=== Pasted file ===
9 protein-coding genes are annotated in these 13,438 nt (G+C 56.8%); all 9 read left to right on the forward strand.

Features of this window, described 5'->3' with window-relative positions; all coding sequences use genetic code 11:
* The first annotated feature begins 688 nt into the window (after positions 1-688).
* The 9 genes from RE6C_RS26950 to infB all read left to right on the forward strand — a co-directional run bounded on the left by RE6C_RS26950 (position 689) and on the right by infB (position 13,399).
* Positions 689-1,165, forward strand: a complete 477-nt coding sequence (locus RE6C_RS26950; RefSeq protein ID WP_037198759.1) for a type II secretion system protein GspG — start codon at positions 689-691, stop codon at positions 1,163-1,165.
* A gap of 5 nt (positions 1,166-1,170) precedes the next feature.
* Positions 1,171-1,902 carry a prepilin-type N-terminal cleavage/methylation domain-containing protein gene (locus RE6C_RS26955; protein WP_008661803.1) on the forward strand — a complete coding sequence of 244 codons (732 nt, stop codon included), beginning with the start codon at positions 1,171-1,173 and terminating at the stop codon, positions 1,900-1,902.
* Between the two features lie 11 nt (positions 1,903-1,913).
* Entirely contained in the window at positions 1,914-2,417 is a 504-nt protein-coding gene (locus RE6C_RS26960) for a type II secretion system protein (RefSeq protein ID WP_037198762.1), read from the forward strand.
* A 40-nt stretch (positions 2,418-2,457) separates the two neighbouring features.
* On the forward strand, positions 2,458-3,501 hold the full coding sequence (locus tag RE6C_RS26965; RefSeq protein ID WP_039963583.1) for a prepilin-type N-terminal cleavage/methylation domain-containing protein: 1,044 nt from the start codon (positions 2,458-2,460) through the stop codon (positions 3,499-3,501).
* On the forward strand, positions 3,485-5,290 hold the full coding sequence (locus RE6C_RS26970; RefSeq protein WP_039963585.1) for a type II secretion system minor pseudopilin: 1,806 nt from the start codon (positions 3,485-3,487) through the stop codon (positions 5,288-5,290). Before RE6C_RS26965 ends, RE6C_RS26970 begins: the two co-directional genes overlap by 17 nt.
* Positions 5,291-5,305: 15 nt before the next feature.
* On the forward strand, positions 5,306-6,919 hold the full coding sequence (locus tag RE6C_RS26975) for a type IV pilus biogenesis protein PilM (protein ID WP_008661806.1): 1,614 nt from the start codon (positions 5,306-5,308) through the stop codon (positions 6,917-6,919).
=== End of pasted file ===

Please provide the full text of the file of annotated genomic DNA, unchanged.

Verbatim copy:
9 protein-coding genes are annotated in these 13,438 nt (G+C 56.8%); all 9 read left to right on the forward strand.

Features of this window, described 5'->3' with window-relative positions; all coding sequences use genetic code 11:
* The first annotated feature begins 688 nt into the window (after positions 1-688).
* The 9 genes from RE6C_RS26950 to infB all read left to right on the forward strand — a co-directional run bounded on the left by RE6C_RS26950 (position 689) and on the right by infB (position 13,399).
* Positions 689-1,165, forward strand: a complete 477-nt coding sequence (locus RE6C_RS26950; RefSeq protein ID WP_037198759.1) for a type II secretion system protein GspG — start codon at positions 689-691, stop codon at positions 1,163-1,165.
* A gap of 5 nt (positions 1,166-1,170) precedes the next feature.
* Positions 1,171-1,902 carry a prepilin-type N-terminal cleavage/methylation domain-containing protein gene (locus RE6C_RS26955; protein WP_008661803.1) on the forward strand — a complete coding sequence of 244 codons (732 nt, stop codon included), beginning with the start codon at positions 1,171-1,173 and terminating at the stop codon, positions 1,900-1,902.
* Between the two features lie 11 nt (positions 1,903-1,913).
* Entirely contained in the window at positions 1,914-2,417 is a 504-nt protein-coding gene (locus RE6C_RS26960) for a type II secretion system protein (RefSeq protein ID WP_037198762.1), read from the forward strand.
* A 40-nt stretch (positions 2,418-2,457) separates the two neighbouring features.
* On the forward strand, positions 2,458-3,501 hold the full coding sequence (locus tag RE6C_RS26965; RefSeq protein ID WP_039963583.1) for a prepilin-type N-terminal cleavage/methylation domain-containing protein: 1,044 nt from the start codon (positions 2,458-2,460) through the stop codon (positions 3,499-3,501).
* On the forward strand, positions 3,485-5,290 hold the full coding sequence (locus RE6C_RS26970; RefSeq protein WP_039963585.1) for a type II secretion system minor pseudopilin: 1,806 nt from the start codon (positions 3,485-3,487) through the stop codon (positions 5,288-5,290). Before RE6C_RS26965 ends, RE6C_RS26970 begins: the two co-directional genes overlap by 17 nt.
* Positions 5,291-5,305: 15 nt before the next feature.
* On the forward strand, positions 5,306-6,919 hold the full coding sequence (locus tag RE6C_RS26975) for a type IV pilus biogenesis protein PilM (protein ID WP_008661806.1): 1,614 nt from the start codon (positions 5,306-5,308) through the stop codon (positions 6,917-6,919).